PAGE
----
Everyone always mentions flat screen TVs as an example of our decadence but I think it is more than just relatively small purchases like a TV. It is far more lifestyle related. Driving gas-guzzling cars, financing them, credit cards, feeling entitled to nice clothes, feeling our kids are entitled to nice clothes and expensive portraits, and spendy preschools, having a lot of pride when it comes to the way we live and wanting more house than we could afford, believing it was an investment that couldn't go wrong. I honestly look at people I know and wonder how on earth they can live the way they do because they have nice homes, nice cars, nice clothes, eat out at restaurants, pay $$$ for recreation, and the only possible way they are doing that on their wages is a) their parents helped/are helping them and/or b) they are in debt up to their ears.

When we bought our house I wanted to put 30% down which was all of our money but the mortgage lender was pushing for us to put down 10%. I refused. I knew we wouldn't have the cash leftover for fancy furniture, upgraded car, vacations, toys, plasma TV and built-in bar in the basement, but I knew it would give me way more peace of mind than any of those things. Unfortunately, savers are getting the shaft in this economy. Those who got homes with nothing down simply walk away while we may not be able to sell our home even though we need to, and if we do, it may cost us a good portion of our savings we used to buy the house. I see people who heloc'd houses, bought nice cars and then walked away! Meanwhile, we have always shared a 14 year old car and eating out means going to Pizza Hut once in a blue moon. It just irks me. That's another topic altogether though!
But the bottom line is that us Americans developed a sense of entitlement and the creditors certainly helped us along with that dillusion. Yeah, growing up in the 80s I don't remember ever having even close to what many of my Gen X friends have in their 30s already. We ate out only on special occasions, not because mom was too tired to cook or dad craved a steak from Outback. We had an old car that kids made fun of, but heck, my parents both had good jobs, better jobs than a lot of the ones today's younger people have. It's very clear many Americans completely lost the concept of living within your means.

I remember when we got cable and it was like, "hallelujah!" and all my friends wanted to come over to watch. Now it is as though not having satellite seems to be the exception. We also had a garden and not because we were freaking out about food shortages but because it was a tradition that our parents' parents did and you just had one. My mom's dream was to send me to a private school in junior high. She never could afford it. Nowadays, parents find a way to finance Junior's every need and desire, or so it often seems. Lessons and extra-curricular activities were also out of the question. Again, my parents had good jobs! My dh, bless his heart, tried to tell me that home values always went up. In the 80s we had a house for 7 years that we could not sell for what we paid for. The hard times are here, but they only seem hard because of the 5-year long party we've been having. Things are actually normalizing, with the exception of oil prices. It must be hard for younger kids who came to think this was how life was and had cell phones, Ipods, and anything else they wanted gifted to them by parents. I waited 3 months to get a Rubix cube when I was 13 because it still costed, and every expenditure had to be well thought out. How do people do it? I shudder to think of the debt. The days of big everything and having the latest technology are coming to a very precipitous end. The long emergency, I believe, is going to be looonnggg. We had the perfect storm to create this mess and I don't see that ever happening again, at least not for another 25 years when everyone will have conveniently forgotten everything. That's if we are even still an economy of any consequence.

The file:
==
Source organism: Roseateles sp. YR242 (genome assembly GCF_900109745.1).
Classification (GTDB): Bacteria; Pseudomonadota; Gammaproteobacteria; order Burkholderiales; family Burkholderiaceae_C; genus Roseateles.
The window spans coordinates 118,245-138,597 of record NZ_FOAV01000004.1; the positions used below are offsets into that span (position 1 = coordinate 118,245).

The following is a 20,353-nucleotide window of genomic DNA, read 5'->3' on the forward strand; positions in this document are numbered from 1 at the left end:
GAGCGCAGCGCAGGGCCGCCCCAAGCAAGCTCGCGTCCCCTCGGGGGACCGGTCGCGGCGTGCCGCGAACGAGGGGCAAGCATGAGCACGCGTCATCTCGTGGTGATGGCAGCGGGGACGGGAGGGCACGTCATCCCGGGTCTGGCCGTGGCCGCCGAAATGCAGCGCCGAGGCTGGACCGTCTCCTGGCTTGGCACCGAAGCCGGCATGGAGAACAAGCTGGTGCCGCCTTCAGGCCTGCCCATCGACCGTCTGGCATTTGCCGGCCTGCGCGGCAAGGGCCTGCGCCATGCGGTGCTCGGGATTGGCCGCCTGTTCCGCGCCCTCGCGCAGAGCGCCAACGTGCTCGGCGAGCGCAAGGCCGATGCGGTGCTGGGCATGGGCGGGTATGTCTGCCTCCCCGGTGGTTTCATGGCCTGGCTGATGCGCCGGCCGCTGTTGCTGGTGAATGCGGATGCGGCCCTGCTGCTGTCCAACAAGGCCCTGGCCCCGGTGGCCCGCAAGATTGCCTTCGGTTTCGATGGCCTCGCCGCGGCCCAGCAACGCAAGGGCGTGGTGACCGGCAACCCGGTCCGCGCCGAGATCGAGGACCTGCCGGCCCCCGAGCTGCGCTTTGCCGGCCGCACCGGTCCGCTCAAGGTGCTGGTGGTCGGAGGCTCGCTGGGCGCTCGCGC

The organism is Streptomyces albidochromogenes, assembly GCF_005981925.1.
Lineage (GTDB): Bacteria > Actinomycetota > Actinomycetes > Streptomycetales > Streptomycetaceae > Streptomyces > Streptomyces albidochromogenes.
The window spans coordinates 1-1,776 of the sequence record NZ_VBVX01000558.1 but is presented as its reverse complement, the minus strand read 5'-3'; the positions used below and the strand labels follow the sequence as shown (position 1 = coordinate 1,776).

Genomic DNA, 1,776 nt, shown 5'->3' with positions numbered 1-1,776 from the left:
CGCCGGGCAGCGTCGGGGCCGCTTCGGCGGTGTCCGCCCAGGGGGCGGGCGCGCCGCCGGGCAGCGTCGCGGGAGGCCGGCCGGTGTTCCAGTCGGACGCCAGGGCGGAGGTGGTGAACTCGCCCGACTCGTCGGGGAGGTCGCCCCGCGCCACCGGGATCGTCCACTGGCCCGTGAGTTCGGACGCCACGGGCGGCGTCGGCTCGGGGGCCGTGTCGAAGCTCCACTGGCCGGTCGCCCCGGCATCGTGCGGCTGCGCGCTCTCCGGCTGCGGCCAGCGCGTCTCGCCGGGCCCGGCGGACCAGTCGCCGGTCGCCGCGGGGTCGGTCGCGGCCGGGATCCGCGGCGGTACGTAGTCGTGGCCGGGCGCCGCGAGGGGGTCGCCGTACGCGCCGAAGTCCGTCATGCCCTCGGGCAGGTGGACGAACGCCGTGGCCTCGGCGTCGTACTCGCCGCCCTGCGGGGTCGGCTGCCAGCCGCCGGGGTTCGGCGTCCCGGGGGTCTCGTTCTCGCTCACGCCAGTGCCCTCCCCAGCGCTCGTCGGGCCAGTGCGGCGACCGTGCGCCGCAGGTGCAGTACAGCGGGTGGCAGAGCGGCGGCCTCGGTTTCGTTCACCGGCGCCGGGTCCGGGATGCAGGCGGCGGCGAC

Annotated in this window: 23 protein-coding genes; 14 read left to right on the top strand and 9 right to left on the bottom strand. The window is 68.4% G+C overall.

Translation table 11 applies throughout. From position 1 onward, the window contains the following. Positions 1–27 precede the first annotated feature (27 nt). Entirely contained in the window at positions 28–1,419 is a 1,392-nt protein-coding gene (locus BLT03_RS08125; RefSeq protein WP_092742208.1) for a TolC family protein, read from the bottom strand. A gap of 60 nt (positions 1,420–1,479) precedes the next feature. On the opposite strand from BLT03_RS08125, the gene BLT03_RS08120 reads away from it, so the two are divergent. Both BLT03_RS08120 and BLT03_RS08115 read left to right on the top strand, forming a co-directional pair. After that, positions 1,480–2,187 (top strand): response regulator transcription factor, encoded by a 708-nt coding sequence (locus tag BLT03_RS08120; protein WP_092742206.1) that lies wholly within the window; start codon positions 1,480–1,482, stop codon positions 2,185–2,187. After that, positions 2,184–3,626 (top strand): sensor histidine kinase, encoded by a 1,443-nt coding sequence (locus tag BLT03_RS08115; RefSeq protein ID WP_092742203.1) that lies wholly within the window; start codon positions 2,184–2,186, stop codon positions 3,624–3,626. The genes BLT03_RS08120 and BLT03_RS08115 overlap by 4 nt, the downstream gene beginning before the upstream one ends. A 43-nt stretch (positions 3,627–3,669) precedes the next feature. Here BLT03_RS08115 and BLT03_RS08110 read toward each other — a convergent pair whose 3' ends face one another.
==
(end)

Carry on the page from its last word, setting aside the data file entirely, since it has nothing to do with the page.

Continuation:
post #57 of 260
Quote:
Originally Posted by savithny View Post
Here:
http://www.theoildrum.com/node/3374#more

From that, Here's his result:

Alternatively, the entire United States forest stock of hardwoods contains 364 billion cubic feet of wood, or 2.84 billion cords which would throw off 24,024 Trillion BTUs (note, this is only 24% of the total annual energy usage of the country). So the good news is if we were really cold and sans fossil fuels, we could chop down trees for at least 4 years before the US would resemble Easter Island (24,024/5,074= 4.74 years).

Yes, we will turn into Easter Island so long as we are beyond stupid and don't replant or utilize any sustainable forestry practices. More than 1/2 the world's harvested wood goes for fuel and has gone for fuel for however long. While we may not be replanting one-for-one, we've replanted enough that we haven't run out yet. Imagine what we could sustain if we tightened up on replanting/forestry management. Wood can be more sustainable than we think with proper management.